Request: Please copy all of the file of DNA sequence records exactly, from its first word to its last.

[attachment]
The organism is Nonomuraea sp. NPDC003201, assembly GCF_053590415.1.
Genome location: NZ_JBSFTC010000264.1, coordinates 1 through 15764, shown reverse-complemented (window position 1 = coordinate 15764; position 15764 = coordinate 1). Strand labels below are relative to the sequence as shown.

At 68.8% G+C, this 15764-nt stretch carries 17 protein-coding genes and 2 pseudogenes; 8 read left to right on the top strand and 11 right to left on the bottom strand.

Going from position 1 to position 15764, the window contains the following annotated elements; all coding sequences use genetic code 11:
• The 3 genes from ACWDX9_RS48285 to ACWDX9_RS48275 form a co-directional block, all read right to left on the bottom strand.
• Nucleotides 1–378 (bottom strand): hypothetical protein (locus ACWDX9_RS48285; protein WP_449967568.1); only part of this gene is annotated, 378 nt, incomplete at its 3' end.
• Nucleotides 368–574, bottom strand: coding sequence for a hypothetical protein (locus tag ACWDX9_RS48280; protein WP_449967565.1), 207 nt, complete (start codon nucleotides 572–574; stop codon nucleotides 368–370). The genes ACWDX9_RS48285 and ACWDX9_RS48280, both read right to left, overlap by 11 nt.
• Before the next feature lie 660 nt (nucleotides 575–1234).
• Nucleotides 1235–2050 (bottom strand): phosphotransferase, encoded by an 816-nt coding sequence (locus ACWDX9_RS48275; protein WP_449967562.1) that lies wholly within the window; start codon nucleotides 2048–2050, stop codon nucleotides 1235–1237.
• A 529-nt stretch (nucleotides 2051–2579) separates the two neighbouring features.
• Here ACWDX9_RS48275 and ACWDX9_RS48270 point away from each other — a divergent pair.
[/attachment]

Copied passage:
The organism is Nonomuraea sp. NPDC003201, assembly GCF_053590415.1.
Genome location: NZ_JBSFTC010000264.1, coordinates 1 through 15764, shown reverse-complemented (window position 1 = coordinate 15764; position 15764 = coordinate 1). Strand labels below are relative to the sequence as shown.

At 68.8% G+C, this 15764-nt stretch carries 17 protein-coding genes and 2 pseudogenes; 8 read left to right on the top strand and 11 right to left on the bottom strand.

Going from position 1 to position 15764, the window contains the following annotated elements; all coding sequences use genetic code 11:
• The 3 genes from ACWDX9_RS48285 to ACWDX9_RS48275 form a co-directional block, all read right to left on the bottom strand.
• Nucleotides 1–378 (bottom strand): hypothetical protein (locus ACWDX9_RS48285; protein WP_449967568.1); only part of this gene is annotated, 378 nt, incomplete at its 3' end.
• Nucleotides 368–574, bottom strand: coding sequence for a hypothetical protein (locus tag ACWDX9_RS48280; protein WP_449967565.1), 207 nt, complete (start codon nucleotides 572–574; stop codon nucleotides 368–370). The genes ACWDX9_RS48285 and ACWDX9_RS48280, both read right to left, overlap by 11 nt.
• Before the next feature lie 660 nt (nucleotides 575–1234).
• Nucleotides 1235–2050 (bottom strand): phosphotransferase, encoded by an 816-nt coding sequence (locus ACWDX9_RS48275; protein WP_449967562.1) that lies wholly within the window; start codon nucleotides 2048–2050, stop codon nucleotides 1235–1237.
• A 529-nt stretch (nucleotides 2051–2579) separates the two neighbouring features.
• Here ACWDX9_RS48275 and ACWDX9_RS48270 point away from each other — a divergent pair.